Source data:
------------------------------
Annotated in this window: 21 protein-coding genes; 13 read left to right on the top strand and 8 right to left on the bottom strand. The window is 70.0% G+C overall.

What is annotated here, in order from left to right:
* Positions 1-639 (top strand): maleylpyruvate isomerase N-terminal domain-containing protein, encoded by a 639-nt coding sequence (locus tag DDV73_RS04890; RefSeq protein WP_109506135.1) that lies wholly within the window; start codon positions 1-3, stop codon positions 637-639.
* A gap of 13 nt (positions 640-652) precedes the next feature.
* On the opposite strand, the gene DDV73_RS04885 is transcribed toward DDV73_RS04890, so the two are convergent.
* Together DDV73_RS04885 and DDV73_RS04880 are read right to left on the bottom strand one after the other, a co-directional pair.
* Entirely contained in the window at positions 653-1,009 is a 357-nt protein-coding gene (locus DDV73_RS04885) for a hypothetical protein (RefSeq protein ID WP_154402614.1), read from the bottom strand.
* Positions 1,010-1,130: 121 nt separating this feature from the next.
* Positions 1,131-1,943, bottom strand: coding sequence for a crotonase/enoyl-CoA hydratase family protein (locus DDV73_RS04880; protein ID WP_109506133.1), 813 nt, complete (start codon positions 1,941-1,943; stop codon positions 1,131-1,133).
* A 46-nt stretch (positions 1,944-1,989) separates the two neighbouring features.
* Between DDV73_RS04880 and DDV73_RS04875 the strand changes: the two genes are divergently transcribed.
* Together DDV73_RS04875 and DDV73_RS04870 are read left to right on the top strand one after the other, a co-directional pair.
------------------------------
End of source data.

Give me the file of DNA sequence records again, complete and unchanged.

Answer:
Annotated in this window: 21 protein-coding genes; 13 read left to right on the top strand and 8 right to left on the bottom strand. The window is 70.0% G+C overall.

What is annotated here, in order from left to right:
* Positions 1-639 (top strand): maleylpyruvate isomerase N-terminal domain-containing protein, encoded by a 639-nt coding sequence (locus tag DDV73_RS04890; RefSeq protein WP_109506135.1) that lies wholly within the window; start codon positions 1-3, stop codon positions 637-639.
* A gap of 13 nt (positions 640-652) precedes the next feature.
* On the opposite strand, the gene DDV73_RS04885 is transcribed toward DDV73_RS04890, so the two are convergent.
* Together DDV73_RS04885 and DDV73_RS04880 are read right to left on the bottom strand one after the other, a co-directional pair.
* Entirely contained in the window at positions 653-1,009 is a 357-nt protein-coding gene (locus DDV73_RS04885) for a hypothetical protein (RefSeq protein ID WP_154402614.1), read from the bottom strand.
* Positions 1,010-1,130: 121 nt separating this feature from the next.
* Positions 1,131-1,943, bottom strand: coding sequence for a crotonase/enoyl-CoA hydratase family protein (locus DDV73_RS04880; protein ID WP_109506133.1), 813 nt, complete (start codon positions 1,941-1,943; stop codon positions 1,131-1,133).
* A 46-nt stretch (positions 1,944-1,989) separates the two neighbouring features.
* Between DDV73_RS04880 and DDV73_RS04875 the strand changes: the two genes are divergently transcribed.
* Together DDV73_RS04875 and DDV73_RS04870 are read left to right on the top strand one after the other, a co-directional pair.